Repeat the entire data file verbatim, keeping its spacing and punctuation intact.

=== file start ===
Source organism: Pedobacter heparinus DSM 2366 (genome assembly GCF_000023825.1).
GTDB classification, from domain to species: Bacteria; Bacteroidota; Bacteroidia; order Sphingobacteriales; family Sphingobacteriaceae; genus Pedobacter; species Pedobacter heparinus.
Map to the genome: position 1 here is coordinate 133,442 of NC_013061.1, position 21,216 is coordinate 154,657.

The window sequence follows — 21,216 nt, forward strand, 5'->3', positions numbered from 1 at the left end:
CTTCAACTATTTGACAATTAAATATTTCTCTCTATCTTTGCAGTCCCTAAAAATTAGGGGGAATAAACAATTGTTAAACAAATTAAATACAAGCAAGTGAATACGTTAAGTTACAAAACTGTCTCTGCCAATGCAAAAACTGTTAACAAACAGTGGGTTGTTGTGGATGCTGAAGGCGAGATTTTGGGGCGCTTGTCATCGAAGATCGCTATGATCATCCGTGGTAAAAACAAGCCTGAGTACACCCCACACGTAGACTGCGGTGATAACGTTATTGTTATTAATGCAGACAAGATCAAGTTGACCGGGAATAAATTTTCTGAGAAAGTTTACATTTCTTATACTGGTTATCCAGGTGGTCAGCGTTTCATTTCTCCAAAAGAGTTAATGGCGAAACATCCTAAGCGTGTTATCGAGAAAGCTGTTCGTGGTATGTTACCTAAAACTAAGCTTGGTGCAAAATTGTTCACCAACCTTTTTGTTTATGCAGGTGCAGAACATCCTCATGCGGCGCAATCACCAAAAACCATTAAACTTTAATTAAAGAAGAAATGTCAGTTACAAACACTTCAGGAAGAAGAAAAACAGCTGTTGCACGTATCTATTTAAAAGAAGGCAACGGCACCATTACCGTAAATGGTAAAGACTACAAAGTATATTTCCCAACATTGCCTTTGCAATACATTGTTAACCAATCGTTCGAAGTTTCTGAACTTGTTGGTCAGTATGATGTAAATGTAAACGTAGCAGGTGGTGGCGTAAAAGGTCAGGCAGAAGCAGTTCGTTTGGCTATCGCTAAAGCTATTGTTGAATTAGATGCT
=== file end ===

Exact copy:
Source organism: Pedobacter heparinus DSM 2366 (genome assembly GCF_000023825.1).
GTDB classification, from domain to species: Bacteria; Bacteroidota; Bacteroidia; order Sphingobacteriales; family Sphingobacteriaceae; genus Pedobacter; species Pedobacter heparinus.
Map to the genome: position 1 here is coordinate 133,442 of NC_013061.1, position 21,216 is coordinate 154,657.

The window sequence follows — 21,216 nt, forward strand, 5'->3', positions numbered from 1 at the left end:
CTTCAACTATTTGACAATTAAATATTTCTCTCTATCTTTGCAGTCCCTAAAAATTAGGGGGAATAAACAATTGTTAAACAAATTAAATACAAGCAAGTGAATACGTTAAGTTACAAAACTGTCTCTGCCAATGCAAAAACTGTTAACAAACAGTGGGTTGTTGTGGATGCTGAAGGCGAGATTTTGGGGCGCTTGTCATCGAAGATCGCTATGATCATCCGTGGTAAAAACAAGCCTGAGTACACCCCACACGTAGACTGCGGTGATAACGTTATTGTTATTAATGCAGACAAGATCAAGTTGACCGGGAATAAATTTTCTGAGAAAGTTTACATTTCTTATACTGGTTATCCAGGTGGTCAGCGTTTCATTTCTCCAAAAGAGTTAATGGCGAAACATCCTAAGCGTGTTATCGAGAAAGCTGTTCGTGGTATGTTACCTAAAACTAAGCTTGGTGCAAAATTGTTCACCAACCTTTTTGTTTATGCAGGTGCAGAACATCCTCATGCGGCGCAATCACCAAAAACCATTAAACTTTAATTAAAGAAGAAATGTCAGTTACAAACACTTCAGGAAGAAGAAAAACAGCTGTTGCACGTATCTATTTAAAAGAAGGCAACGGCACCATTACCGTAAATGGTAAAGACTACAAAGTATATTTCCCAACATTGCCTTTGCAATACATTGTTAACCAATCGTTCGAAGTTTCTGAACTTGTTGGTCAGTATGATGTAAATGTAAACGTAGCAGGTGGTGGCGTAAAAGGTCAGGCAGAAGCAGTTCGTTTGGCTATCGCTAAAGCTATTGTTGAATTAGATGCT